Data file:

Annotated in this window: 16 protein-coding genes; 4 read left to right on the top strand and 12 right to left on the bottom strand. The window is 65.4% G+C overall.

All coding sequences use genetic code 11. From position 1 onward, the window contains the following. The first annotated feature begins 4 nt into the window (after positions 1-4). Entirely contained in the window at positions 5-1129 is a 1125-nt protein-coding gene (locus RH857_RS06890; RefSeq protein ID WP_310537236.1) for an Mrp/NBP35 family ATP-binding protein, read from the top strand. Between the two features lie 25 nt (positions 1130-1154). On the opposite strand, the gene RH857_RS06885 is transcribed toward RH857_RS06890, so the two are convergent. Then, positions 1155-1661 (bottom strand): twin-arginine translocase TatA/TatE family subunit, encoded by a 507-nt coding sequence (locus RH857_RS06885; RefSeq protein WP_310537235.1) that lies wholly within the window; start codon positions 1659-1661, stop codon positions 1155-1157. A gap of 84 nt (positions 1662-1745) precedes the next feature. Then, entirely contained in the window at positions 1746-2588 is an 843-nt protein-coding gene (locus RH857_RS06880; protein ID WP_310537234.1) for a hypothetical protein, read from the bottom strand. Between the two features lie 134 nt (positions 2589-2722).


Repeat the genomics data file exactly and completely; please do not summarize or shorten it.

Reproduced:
Annotated in this window: 16 protein-coding genes; 4 read left to right on the top strand and 12 right to left on the bottom strand. The window is 65.4% G+C overall.

All coding sequences use genetic code 11. From position 1 onward, the window contains the following. The first annotated feature begins 4 nt into the window (after positions 1-4). Entirely contained in the window at positions 5-1129 is a 1125-nt protein-coding gene (locus RH857_RS06890; RefSeq protein ID WP_310537236.1) for an Mrp/NBP35 family ATP-binding protein, read from the top strand. Between the two features lie 25 nt (positions 1130-1154). On the opposite strand, the gene RH857_RS06885 is transcribed toward RH857_RS06890, so the two are convergent. Then, positions 1155-1661 (bottom strand): twin-arginine translocase TatA/TatE family subunit, encoded by a 507-nt coding sequence (locus RH857_RS06885; RefSeq protein WP_310537235.1) that lies wholly within the window; start codon positions 1659-1661, stop codon positions 1155-1157. A gap of 84 nt (positions 1662-1745) precedes the next feature. Then, entirely contained in the window at positions 1746-2588 is an 843-nt protein-coding gene (locus RH857_RS06880; protein ID WP_310537234.1) for a hypothetical protein, read from the bottom strand. Between the two features lie 134 nt (positions 2589-2722).